New MRI Contrast Agent Can Tell Aggressive Breast Cancer From Other Types
There are many types of cancer in several categories, such as estrogen receptor-positive and triple-negative breast cancers. Some are more aggressive than the others, and there can be a large difference in how the breast cancer is treated.
So figuring out the type of cancer is important, and the earlier this is found the better.
Magnetic resonance imaging machines can see the breast cancer tumors with the help of contrast agents. But differentiating between the types of breast cancer has been too much to ask.
That is, until now.
Some researchers found a contrasting agent which not only highlights breast cancer on the MRI, but does so in a way that differentiates aggressive breast cancer from less-aggressive forms.
Zhen-Rong Lu, M. Frank Rud0,y and Margaret Dormiter Rudy, Professor of Biomedical Engineering at Case Western Reserve in Cleveland, Ohio, were behind the research.
MRIs, contrasting agents, and breast cancer
MRIs are used to scan the human body to produce a visual image. That image is sometimes a little muddled so it can be hard to tell a tumor from normal flesh.
This is what contrasting agents are for. They affect the electromagnetism of certain parts of the body, making those parts more distinguishable.
Most of those contrasting agents are based on gadolinium, which is a rare earth metal. Depending on what you attach the gadolinium to, it will highlight certain parts of the body.
However, gadolinium is toxic. It is often chelated or bound to something else, which helps the body to eradicate the metal from your system. Despite this, often some still remains. Gadolinium-based contrast agents are therefore very useful but their use is limited.
Lu and his team have created a contrast agent that is safer and more effective than other gadolinium contrast agents. It highlights breast cancer tumors for the MRI and also does so in a way which distinguishes between aggressive and less-aggressive breast cancer.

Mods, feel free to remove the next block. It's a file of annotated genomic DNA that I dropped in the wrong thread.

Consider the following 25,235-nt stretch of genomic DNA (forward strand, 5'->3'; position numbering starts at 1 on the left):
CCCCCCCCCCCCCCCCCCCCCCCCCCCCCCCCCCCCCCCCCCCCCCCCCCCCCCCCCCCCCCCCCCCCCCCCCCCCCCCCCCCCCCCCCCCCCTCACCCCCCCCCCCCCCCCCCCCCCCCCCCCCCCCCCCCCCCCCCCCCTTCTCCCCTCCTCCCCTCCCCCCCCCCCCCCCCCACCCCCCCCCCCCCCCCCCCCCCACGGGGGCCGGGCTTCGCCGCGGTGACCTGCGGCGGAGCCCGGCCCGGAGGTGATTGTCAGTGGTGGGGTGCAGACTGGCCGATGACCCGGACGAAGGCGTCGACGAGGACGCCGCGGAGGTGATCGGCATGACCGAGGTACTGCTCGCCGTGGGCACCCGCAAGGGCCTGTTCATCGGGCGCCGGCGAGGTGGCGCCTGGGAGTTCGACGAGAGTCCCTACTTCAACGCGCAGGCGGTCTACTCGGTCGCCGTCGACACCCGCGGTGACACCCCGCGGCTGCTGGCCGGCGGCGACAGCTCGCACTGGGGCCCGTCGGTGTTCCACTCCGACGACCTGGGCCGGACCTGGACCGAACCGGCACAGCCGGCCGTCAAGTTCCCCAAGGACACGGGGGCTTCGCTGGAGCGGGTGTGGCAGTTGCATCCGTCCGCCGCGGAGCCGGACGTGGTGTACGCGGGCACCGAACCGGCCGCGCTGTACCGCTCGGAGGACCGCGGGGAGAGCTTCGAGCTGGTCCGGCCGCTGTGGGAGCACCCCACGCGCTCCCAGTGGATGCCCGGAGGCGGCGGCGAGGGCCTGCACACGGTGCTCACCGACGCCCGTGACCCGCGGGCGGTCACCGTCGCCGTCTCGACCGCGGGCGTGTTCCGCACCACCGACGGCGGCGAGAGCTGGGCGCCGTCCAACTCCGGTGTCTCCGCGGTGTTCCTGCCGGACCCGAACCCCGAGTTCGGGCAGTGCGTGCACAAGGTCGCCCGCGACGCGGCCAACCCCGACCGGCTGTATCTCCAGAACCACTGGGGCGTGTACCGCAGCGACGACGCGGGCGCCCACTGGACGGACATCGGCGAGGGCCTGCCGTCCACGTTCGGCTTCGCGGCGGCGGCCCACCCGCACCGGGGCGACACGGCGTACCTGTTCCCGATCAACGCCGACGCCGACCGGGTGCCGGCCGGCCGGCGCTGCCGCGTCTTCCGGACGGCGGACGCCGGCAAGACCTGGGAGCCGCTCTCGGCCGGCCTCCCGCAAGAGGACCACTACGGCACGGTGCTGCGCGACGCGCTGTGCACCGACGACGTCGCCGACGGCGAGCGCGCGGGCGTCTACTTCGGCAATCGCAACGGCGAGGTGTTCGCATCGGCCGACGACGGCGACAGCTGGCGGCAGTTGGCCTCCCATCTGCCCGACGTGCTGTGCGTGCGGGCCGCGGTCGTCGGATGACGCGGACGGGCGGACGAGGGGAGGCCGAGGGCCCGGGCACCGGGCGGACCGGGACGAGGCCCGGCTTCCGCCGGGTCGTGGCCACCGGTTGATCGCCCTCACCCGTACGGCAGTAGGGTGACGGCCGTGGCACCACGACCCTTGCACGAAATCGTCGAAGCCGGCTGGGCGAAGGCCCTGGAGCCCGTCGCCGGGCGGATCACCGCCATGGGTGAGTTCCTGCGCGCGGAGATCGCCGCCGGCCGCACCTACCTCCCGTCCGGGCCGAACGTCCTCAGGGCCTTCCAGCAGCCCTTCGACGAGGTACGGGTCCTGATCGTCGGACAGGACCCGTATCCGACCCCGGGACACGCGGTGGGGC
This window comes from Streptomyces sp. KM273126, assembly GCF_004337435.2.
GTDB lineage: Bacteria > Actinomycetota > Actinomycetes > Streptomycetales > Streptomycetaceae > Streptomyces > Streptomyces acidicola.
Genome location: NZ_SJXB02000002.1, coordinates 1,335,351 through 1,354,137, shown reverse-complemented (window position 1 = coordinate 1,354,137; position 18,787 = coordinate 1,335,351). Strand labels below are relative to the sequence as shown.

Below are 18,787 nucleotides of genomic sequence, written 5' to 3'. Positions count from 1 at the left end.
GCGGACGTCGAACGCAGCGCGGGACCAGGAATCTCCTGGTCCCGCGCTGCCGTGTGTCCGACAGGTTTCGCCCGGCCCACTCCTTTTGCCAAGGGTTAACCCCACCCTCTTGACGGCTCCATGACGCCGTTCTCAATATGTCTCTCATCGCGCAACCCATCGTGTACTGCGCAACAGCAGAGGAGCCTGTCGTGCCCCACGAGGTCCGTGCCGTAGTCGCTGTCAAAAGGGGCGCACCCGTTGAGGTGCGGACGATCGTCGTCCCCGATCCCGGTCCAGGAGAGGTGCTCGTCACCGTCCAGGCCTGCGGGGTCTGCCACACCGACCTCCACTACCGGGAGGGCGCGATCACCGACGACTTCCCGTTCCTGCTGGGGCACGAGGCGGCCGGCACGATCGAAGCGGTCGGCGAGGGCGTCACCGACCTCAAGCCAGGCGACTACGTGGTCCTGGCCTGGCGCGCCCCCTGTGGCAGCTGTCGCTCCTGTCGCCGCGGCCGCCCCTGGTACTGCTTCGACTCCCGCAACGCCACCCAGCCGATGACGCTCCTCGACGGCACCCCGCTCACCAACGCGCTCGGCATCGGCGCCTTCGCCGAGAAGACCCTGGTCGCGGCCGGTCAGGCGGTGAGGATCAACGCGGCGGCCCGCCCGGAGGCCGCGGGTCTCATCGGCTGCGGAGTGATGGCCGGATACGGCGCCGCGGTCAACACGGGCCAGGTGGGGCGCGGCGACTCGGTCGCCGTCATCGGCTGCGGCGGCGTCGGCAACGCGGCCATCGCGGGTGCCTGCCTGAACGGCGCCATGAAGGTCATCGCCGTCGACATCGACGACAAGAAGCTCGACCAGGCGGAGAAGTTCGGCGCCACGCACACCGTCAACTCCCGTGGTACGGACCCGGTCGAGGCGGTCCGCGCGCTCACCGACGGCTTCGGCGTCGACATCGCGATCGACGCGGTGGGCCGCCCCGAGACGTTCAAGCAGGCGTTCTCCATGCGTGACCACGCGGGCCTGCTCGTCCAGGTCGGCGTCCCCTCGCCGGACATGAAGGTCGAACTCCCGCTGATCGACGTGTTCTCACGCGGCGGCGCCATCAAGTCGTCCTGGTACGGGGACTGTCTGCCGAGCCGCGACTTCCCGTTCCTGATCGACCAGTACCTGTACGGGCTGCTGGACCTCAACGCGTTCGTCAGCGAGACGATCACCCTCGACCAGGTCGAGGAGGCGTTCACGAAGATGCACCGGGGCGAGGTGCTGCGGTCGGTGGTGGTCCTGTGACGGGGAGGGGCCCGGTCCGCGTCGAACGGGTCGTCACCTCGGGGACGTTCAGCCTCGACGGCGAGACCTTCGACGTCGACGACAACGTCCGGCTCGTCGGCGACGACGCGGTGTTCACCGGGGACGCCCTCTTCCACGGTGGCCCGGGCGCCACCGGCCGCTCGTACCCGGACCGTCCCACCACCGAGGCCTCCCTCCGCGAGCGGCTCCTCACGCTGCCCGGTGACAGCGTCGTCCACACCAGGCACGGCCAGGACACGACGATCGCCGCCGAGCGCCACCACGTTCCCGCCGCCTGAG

“Doing both will help doctors find the right treatment,” said Zheng-Rong Lu. Since different breast cancers require different treatment methods, identifying them quickly can help save lives.
This contrasting agent is unique in this effect. As Lu said, “There’s no such technology available now that we know of.”
The key to this new agent is the peptide
Lu’s new contrasting agent is a combination of tri-gadolinium nitride metallofullerene and a peptide called ZD2, which was invented in Lu’s laboratory. Even the shortened name of that agent is long: Gd3N@C80.
What makes this contrasting agent different is twofold: The ZD2, and the fullerene. A fullerene is a molecule that is basically a spherical latticework of carbon. It looks like a hollow soccer ball. The gadolinium ions bounce around inside that cage.
As Professor Lu explains, “The cage prevents direct contact between the gadolinium and tissue, and the gadolinium will not be released, which prevents any kind of interaction with tissue.”
This lets the gadolinium do its work for the MRI without getting caught up in the body’s processes. It does not accumulate in tissue and the dosage amount for a clear image is about twenty time smaller than other gadolinium-based contrast agents.
These are all positives, but there is another aspect to the new contrasting agent that is just as important. “But the key technology for our targeted contrast agent is the peptide attached,” said Lu.
Read on to learn more and how this can help breast cancer patients.